The ice party this year consists of V.S., Storkerson, and Thompson, with two sleds – one that they had last year and a new one that Pete built this winter. There were seven dogs in the old sled and six big ones in the newer one. They had 60 days full provisions for men and 40 days for dogs; all of it except the fats is especially prepared food. The fats amounted to about 200 lbs and was whale blubber rendered and poured over biscuit and would do well for either man or dog food.
[…] They intend to keep well to the north and may yet reach Prince Patrick Island before they really start to the west, if they find the going good in that direction. Their aim is to reach Latitude 77 and Longitude 140 west, then go northeast to Prince Patrick Island if land is not found.
I am to start for Coronation Gulf as soon as I like and bring back the North Star and seven men, white men if possible, and as many dogs as I can as well as supplies. V.S. also wants some Eskimo women and children, particularly one – Minnie, Alinnak’s wife from Baillie Island. She is the one who told him so many folklore stories, which are included in his book.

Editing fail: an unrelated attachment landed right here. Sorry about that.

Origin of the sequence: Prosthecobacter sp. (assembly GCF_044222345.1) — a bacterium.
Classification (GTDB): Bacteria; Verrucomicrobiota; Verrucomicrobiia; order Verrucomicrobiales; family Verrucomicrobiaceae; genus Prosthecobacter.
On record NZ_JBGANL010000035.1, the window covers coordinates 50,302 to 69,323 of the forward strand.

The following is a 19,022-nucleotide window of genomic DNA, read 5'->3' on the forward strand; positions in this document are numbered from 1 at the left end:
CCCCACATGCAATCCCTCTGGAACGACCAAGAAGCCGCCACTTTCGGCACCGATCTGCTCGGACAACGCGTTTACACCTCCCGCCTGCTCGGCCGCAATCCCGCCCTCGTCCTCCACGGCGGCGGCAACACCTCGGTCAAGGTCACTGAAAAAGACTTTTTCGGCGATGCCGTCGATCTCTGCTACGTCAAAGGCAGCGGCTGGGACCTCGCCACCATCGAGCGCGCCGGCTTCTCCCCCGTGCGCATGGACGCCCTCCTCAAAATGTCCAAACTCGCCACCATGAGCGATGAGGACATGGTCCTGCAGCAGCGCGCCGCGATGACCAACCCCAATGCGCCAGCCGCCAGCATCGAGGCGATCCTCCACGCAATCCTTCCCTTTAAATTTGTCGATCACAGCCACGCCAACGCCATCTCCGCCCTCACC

George Hubert Wilkins
Rauner Special Collections Library, Dartmouth College
Popular accounts of Stefansson’s Arctic explorations often mistakenly conclude that Stef’s “living off the land” means that he travelled without supplies and lived only by hunting. As Wilkins’ diary entry notes, on the contrary, Stefansson and his Northern Party companions always started off with full loads on their sleds.Though they did rely on killing seals and polar bears while out on the sea ice, the sled load of supplies made the diet much more varied than is often reported.
Stefansson’s request for Wilkins to pick up more Inuit women before heading north to Banks and Melville Islands, was not just for his desire to collect more cultural information (in the form of stories, legends etc.) but also to ensure that there would be enough traditional clothing, especially parkas and boots, to equip the exploration party for both their winter and summer travels.